- Squarespace – This is the only paid tool on this list and for good reason. Squarespace offers unmatched quality when it comes to firing up a landing page or building a site. It integrates with platforms to capture email addresses, sell products and provide all the data you need to understand the who, when and where people are coming from to visit the site.
- AppCooker – If you’re designing an app for iPhone and iPad (+70% of Australians use iOS devices), this is the place to go. Design it, add interactions and send the file to people who can test it in real time.
To Market The Idea
- Canva – This platform makes it incredibly simple to create marketing material to help tell your business model’s story.
- UnSplash – ‘Beautiful, free photos. Gifted by the world’s most generous community of photographers’. Their words, not mine. And they mean every word.
- Good Email Copy – Stop angsting over what to say to new users and potential customers. Unashamedly borrow from the best in the business.
- Yet Another Mail Merge – Connecting with and providing regular updates to early adopters is essential to creating a community and movement around your vision. YAAM integrates with Google Sheets and Gmail to make spinning up an email campaign super simple.
To Collect Feedback
- Calendly – Speaking with people who are roadtesting your product is the best way to solicit feedback. Calendly puts an end to trying to find the right time through back and forward emails.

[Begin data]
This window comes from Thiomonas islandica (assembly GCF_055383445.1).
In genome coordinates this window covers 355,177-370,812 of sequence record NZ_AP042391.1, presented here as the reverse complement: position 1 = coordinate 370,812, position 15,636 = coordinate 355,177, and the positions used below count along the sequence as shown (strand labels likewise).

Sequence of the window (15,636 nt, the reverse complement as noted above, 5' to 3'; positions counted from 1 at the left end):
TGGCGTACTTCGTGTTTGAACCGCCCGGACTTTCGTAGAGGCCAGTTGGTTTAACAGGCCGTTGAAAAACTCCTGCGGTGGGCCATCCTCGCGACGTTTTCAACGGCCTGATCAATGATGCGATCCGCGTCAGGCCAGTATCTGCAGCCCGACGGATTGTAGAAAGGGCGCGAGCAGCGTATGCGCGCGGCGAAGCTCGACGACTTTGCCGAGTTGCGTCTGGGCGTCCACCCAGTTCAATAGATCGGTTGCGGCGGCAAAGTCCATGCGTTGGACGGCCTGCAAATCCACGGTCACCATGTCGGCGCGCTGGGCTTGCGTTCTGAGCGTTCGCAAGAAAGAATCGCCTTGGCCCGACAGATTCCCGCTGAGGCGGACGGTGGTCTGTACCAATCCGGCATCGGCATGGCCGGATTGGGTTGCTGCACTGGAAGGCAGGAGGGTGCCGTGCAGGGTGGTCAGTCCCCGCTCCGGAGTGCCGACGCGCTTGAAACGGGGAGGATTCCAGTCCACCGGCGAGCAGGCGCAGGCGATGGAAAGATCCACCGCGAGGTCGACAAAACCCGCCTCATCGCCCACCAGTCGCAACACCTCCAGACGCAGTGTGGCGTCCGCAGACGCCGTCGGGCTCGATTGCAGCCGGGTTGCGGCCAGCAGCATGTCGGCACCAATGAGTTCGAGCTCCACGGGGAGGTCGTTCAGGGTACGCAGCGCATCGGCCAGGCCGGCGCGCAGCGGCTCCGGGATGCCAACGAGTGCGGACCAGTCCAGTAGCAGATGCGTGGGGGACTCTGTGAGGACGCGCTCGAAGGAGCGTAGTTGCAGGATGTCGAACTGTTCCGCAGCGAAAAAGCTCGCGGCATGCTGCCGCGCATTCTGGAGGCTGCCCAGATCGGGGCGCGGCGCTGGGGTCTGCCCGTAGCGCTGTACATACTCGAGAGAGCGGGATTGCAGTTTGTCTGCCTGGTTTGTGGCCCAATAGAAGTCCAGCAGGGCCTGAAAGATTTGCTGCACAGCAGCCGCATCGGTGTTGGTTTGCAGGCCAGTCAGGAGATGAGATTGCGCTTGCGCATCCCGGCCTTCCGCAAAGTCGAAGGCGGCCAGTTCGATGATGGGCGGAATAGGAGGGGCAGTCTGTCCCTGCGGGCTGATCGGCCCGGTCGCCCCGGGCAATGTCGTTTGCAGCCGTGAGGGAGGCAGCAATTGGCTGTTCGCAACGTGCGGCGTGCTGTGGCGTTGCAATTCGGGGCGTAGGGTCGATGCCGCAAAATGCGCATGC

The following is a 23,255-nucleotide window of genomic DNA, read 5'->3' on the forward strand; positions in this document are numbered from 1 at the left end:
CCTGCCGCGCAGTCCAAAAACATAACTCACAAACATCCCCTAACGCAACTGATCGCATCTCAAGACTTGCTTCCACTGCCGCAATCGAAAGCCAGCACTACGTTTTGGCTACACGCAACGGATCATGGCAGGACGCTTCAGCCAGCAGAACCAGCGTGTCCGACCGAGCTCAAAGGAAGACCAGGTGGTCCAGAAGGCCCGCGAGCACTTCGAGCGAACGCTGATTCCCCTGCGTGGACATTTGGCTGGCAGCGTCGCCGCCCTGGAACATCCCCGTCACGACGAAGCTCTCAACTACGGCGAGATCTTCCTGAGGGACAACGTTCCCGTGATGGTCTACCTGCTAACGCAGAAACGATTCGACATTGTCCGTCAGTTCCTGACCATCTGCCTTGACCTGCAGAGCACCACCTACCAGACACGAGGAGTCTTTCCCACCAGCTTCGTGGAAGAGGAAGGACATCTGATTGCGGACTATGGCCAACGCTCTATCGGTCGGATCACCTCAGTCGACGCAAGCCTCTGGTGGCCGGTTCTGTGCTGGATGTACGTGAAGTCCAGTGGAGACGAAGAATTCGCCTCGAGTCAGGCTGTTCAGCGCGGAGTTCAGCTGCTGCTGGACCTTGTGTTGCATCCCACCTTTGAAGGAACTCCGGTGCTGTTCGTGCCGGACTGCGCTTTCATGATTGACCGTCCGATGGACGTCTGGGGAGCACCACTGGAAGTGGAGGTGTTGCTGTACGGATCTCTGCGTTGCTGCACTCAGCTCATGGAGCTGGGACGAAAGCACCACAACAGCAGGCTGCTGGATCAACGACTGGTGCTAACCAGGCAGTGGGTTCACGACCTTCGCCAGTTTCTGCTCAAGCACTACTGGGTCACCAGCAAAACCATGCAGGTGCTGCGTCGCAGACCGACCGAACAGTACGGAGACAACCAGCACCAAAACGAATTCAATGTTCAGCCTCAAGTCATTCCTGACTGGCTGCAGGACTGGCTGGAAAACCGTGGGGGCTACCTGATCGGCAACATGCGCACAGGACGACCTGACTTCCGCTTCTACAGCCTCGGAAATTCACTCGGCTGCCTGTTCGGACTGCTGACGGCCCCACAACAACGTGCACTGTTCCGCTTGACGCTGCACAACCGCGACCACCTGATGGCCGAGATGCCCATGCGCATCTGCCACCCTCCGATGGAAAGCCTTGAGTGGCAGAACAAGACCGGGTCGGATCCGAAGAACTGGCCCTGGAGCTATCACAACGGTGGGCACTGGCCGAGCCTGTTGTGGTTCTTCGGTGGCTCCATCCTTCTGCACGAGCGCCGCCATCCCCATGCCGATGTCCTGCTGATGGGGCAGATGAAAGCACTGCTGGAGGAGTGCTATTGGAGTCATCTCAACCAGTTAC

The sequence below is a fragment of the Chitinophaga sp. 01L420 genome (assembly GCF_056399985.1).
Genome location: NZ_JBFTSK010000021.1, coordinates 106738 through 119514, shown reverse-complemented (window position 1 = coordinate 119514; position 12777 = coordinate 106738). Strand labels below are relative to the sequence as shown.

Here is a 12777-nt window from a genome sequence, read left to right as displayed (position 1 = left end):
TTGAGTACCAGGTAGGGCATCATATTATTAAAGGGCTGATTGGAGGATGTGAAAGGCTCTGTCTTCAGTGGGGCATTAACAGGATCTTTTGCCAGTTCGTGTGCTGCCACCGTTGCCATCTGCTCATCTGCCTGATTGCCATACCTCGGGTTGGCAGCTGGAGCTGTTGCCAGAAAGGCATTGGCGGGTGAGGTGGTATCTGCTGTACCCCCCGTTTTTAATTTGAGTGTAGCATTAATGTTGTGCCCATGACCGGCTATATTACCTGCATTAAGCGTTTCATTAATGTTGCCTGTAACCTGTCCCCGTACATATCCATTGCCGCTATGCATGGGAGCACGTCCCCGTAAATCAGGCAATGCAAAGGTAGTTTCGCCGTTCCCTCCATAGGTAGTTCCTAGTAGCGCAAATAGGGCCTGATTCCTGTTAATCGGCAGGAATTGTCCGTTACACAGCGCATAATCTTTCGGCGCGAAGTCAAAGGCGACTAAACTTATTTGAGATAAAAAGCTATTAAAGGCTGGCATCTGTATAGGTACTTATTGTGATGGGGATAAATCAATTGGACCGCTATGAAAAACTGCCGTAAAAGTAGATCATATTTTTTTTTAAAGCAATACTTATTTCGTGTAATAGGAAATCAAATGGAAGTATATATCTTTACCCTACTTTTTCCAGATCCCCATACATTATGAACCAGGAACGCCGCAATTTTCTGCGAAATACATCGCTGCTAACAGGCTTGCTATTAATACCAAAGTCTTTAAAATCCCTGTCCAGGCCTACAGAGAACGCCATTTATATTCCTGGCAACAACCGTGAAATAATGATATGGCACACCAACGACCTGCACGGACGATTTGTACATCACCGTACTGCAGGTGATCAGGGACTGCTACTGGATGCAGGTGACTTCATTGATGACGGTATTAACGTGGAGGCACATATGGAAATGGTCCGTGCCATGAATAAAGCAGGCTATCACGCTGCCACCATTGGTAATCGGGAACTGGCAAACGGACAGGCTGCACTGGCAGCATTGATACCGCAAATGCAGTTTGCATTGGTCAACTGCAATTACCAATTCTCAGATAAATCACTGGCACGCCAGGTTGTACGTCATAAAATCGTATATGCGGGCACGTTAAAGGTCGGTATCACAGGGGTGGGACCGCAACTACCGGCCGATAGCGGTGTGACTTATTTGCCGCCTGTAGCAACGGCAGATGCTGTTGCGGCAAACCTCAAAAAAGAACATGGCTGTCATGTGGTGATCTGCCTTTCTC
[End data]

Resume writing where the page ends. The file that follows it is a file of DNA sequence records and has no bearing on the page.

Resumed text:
- Typeform – While they shouldn’t be used exclusively to measure new user intent or progress, surveys have a place in collecting information. Typeform is the leader of the pack. Google Forms is a solid alternative.
It’s also important to be available to people who want to talk to you about your product. Add your cell number and email address to all your correspondence. And before you think ‘I’ll be inundated with calls and emails’, take a breath (to humble yourself) and remember you are there to serve people who want to buy what you’re selling.
My phone number and email have been on tens of thousands of emails. The number of unrequited calls I’ve received as a percentage of total useful calls is less than 0.0001%.
To Analyze Feedback
Google Analytics – Match people’s anecdotes from using your product with data. GA is easily added to most websites and apps and should be interrogated as part of understanding people’s behaviour.
To Pitch The Idea
Two last things …
First, introducing tools is one thing, knowing how to use them is quite another. If you want to accelerate your upskilling on how to develop a business from the ground up, there is one online, self-paced course that you need to start. It’s called Business Development For Startups and Tech Companies.
It contains 30 hours of important content (19 hours of video), available on mobile and at the time of publishing this post this course is 14.99 USD with a 30-day money back guarantee. I have no affiliation with Scott Britton, this course just made a big difference to me a few years ago.
Second, being in motion on an idea and building momentum to learn is the main game in a startup. Playing with fancy tools won’t get you there. Engaging with early adopters will. So use the tools that are proven to make that happen.